by Bernard R. DeRemer
The great evangelist D.L. Moody was preaching at Fifth Avenue Presbyterian Church, New York City. One of his hearers was William Evans, a young typesetter for the New York World. Forcefully, Moody spoke from Luke 5 on the subject, "Surrender All to Jesus Christ." Then he appealed, in his powerful, unique way, for young men to give their lives for His service. Looking down at Evans, he announced abruptly, "Young man, I mean you!" After the meeting, Moody declared, "Somehow or other God told me He meant you. Have you never been called to give your life to the service of Jesus Christ?"
Evans, a young convert, was "getting a comfortable salary," but had given weeks of anxious thought to the ministry, and had been helping in mission work. He wrestled with the thought of giving up his salary and position, living a life of self-denial, "and I was not willing."
After he got his breath, he replied, "I don't know; I have been thinking about it." Moody charged him to "go and prepare yourself for Christian work," and urged him to attend the Bible Institute in Chicago without delay.
To the objection that he had no money for such a venture, Moody countered, "Did I say anything about money? Young man, you pack up your trunk and go to my school in Chicago."
Moody was a man of action who sought and got results. A few days later, Evans found himself on a train to Chicago with Moody's promise ringing in his ears: "If God has called you He will take care of you." When he arrived he found an allowance of $25 a month had been provided for him. He was able to supplement this sum (which went much farther then than it would now!) from other sources by part-time work.
So, in 1892, he became the first graduate of what is today Moody Bible Institute, also known as the West Point of Christian Service. He went on to become an outstanding author, pastor, and lecturer. Moody's vision was wonderfully fulfilled.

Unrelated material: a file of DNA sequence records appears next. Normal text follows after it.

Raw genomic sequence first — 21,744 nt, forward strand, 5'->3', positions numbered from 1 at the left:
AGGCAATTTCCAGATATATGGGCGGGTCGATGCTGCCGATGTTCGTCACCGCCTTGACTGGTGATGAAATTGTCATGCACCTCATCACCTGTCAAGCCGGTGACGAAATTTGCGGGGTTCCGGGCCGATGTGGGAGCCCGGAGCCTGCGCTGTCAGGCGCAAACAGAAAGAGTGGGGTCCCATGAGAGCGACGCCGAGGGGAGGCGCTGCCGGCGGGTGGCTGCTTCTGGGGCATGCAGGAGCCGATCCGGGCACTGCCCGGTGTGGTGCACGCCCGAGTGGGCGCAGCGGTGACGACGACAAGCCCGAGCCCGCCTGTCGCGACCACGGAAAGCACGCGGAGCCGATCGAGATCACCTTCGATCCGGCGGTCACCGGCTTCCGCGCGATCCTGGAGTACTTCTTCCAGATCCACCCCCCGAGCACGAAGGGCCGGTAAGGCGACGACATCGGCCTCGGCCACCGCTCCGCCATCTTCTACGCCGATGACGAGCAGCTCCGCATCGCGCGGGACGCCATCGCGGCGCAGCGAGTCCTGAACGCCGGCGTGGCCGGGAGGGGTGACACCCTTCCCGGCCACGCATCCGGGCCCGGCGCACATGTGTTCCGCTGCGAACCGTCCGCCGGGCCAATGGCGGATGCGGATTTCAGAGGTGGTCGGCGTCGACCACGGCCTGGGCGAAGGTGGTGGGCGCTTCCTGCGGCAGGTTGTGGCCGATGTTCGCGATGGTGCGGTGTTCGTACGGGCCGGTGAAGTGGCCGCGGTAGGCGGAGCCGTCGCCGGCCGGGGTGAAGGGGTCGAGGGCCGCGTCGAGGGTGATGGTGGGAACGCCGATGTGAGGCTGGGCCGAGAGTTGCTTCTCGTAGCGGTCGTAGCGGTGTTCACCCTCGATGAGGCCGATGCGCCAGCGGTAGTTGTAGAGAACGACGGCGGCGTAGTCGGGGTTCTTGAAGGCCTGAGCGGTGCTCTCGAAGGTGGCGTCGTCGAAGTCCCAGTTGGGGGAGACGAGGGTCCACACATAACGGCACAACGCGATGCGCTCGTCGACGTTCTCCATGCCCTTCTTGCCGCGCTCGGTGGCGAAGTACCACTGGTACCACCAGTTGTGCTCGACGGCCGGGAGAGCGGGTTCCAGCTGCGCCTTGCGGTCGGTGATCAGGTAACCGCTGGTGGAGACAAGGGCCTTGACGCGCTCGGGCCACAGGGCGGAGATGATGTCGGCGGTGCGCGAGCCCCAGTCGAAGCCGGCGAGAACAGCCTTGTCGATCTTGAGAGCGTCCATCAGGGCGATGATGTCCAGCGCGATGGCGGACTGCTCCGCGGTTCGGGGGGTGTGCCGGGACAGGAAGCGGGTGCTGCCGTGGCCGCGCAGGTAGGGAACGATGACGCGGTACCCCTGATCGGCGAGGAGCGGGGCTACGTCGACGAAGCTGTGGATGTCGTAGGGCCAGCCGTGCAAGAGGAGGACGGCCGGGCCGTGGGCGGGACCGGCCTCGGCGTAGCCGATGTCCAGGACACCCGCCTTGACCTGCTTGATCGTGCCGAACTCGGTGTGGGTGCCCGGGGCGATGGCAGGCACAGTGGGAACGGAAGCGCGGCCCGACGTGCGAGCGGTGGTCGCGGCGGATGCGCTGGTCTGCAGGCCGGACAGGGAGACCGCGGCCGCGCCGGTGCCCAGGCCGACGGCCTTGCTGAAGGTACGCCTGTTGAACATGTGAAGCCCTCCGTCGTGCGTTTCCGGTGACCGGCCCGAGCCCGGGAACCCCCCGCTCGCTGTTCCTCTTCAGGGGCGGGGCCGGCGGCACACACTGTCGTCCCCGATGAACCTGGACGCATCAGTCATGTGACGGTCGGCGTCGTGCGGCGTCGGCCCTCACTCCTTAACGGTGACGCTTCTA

Born at Liverpool in 1870, Evans came to the U.S. seeking newspaper employment. After graduation from the Bible Institute, he attended the University of Chicago as well as other schools. Eventually he earned a number of college and seminary degrees, including Ph.D.
He joined the Moody Institute faculty and became director of the Bible course for 11 years. Students recalled that his voice "sometimes rose to a roar." Though he was stern, they found him kind and sympathetic; many would linger after class to ask questions.
Especially as a result of the teaching of Dr. R. A. Torrey (See "Renowned Revivalist" Pulpit Helps, March, 1999,) he became "somewhat of a walking Bible." As years went by, he added to the Torrey system some memory gymnastics of his own. Thus in later years Evans would stand before vast audiences and quote "whole chapters of the Bible without difficulty."
Next he became associate dean of the Bible Institute of Los Angeles (now Biola University). After 1918 he traveled widely, ministering at Bible conferences in many parts of Africa and Asia. He was offered a number of famous pulpits, but preferred to have the world as his parish.
Most of his 40 books are out of print, but may be found in second hand stores and libraries. Outstanding titles still available include Great Doctrines of the Bible, How to Prepare Sermons, and What Every Christian Should Believe.
Evans went to be with the Lord in 1950, at age 80. His funeral was held at the First Presbyterian Church of Hollywood, where his son, Dr. Louis Evans, was pastor.
"Blessed are the dead which die in the Lord . . . and their works do follow them" (Rev. 14:13).